Trading too often tends to ruin long-term investment performance because the transaction costs of trading act like a tax on potential profits. If you sell all the shares in your portfolio and replace them with new ones once a month, you will incur monthly transaction costs of at least 1% (made up of 0.5% stamp duty plus bid-offer spreads of 0.2% to 5% depending on the stock, plus whatever stockbroker's commission is when expressed as a percentage of the total transaction cost). Even if you were able to select stocks in a way that would out-perform the FTSE All Share Index by 12% per annum, which would make you comparable to Warren Buffett as a stock-picker, that would represent 1% out-performance of the index per month, which would be destroyed by the transaction costs of turning over your whole portfolio once a month. The odds are that you are no better a stock-picker than the market as a whole, in which case on average over the long-term you would under-perform the index by 12% per year by turning over your whole portfolio once a month. (Actually the under-performance would be significantly worse than that, because of the effects of compounding, but I am trying to keep the analysis easy to understand.)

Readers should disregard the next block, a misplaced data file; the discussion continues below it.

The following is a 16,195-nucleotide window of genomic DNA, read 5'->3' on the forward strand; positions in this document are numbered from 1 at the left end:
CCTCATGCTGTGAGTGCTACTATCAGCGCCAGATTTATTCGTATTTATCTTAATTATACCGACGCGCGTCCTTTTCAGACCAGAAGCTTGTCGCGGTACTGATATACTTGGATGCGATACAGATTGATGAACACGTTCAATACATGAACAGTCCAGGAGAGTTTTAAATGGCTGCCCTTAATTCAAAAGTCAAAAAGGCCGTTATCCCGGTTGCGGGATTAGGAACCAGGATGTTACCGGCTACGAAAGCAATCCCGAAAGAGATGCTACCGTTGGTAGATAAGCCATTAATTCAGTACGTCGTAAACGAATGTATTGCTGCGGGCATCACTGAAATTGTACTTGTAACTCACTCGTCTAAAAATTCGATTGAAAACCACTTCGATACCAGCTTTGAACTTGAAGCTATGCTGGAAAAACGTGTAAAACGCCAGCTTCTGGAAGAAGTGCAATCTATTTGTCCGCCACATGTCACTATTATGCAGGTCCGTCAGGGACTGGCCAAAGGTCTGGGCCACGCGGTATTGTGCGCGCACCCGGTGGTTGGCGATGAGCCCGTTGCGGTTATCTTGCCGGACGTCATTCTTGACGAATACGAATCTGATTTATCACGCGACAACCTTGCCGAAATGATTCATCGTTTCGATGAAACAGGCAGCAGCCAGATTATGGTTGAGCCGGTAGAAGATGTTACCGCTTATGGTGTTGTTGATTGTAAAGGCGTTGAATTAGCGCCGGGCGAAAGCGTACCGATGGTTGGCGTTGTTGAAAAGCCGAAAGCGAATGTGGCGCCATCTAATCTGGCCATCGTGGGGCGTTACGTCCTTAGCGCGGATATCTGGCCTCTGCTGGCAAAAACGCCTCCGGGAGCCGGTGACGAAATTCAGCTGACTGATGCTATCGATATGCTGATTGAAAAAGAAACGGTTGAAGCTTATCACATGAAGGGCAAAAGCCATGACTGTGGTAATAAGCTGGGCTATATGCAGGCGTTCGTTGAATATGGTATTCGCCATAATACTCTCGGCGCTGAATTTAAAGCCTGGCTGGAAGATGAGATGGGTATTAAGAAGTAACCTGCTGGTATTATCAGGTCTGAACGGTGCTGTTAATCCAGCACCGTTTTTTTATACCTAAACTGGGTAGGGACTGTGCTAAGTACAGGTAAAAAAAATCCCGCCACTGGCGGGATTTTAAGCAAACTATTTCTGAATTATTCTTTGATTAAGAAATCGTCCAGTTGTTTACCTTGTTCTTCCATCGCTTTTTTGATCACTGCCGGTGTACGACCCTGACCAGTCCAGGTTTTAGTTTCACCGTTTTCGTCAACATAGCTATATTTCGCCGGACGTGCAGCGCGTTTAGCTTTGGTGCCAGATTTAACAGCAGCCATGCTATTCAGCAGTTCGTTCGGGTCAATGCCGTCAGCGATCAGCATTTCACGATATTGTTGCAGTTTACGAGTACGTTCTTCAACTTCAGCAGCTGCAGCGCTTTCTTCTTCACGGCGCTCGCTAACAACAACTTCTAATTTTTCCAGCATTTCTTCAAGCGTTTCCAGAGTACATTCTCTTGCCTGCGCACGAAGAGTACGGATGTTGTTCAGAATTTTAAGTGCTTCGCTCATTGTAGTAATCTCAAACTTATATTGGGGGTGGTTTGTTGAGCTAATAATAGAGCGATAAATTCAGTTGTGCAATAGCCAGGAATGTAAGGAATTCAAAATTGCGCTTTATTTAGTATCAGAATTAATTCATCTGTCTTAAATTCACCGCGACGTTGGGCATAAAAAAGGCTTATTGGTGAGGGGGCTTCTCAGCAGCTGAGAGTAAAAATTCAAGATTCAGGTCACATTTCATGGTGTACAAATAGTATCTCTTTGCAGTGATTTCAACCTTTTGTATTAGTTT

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mrwhits 25th Jun '15 4 of 15

tell me about it.

I closed my short on Slater and Gordon (SGH) Monday morning, for them to then go on to drop 5%, ahh well.......

but then last night they drop a further 17%.......

Kicking myself, briefly......and have moved on.



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UK Value Investor 25th Jun '15 5 of 15

Hi Mark, I think your portfolio's performance will improve as a result of this decision. I made the switch to a single monthly trade about 5 years ago and haven't looked back. It's frequent enough so that the portfolio doesn't stagnate, but infrequent enough so that trading costs don't eat into the returns too much.

It's also nice when you don't have to check the performance of your stocks every day or even every week. "Stock gazing" is a habit well worth kicking.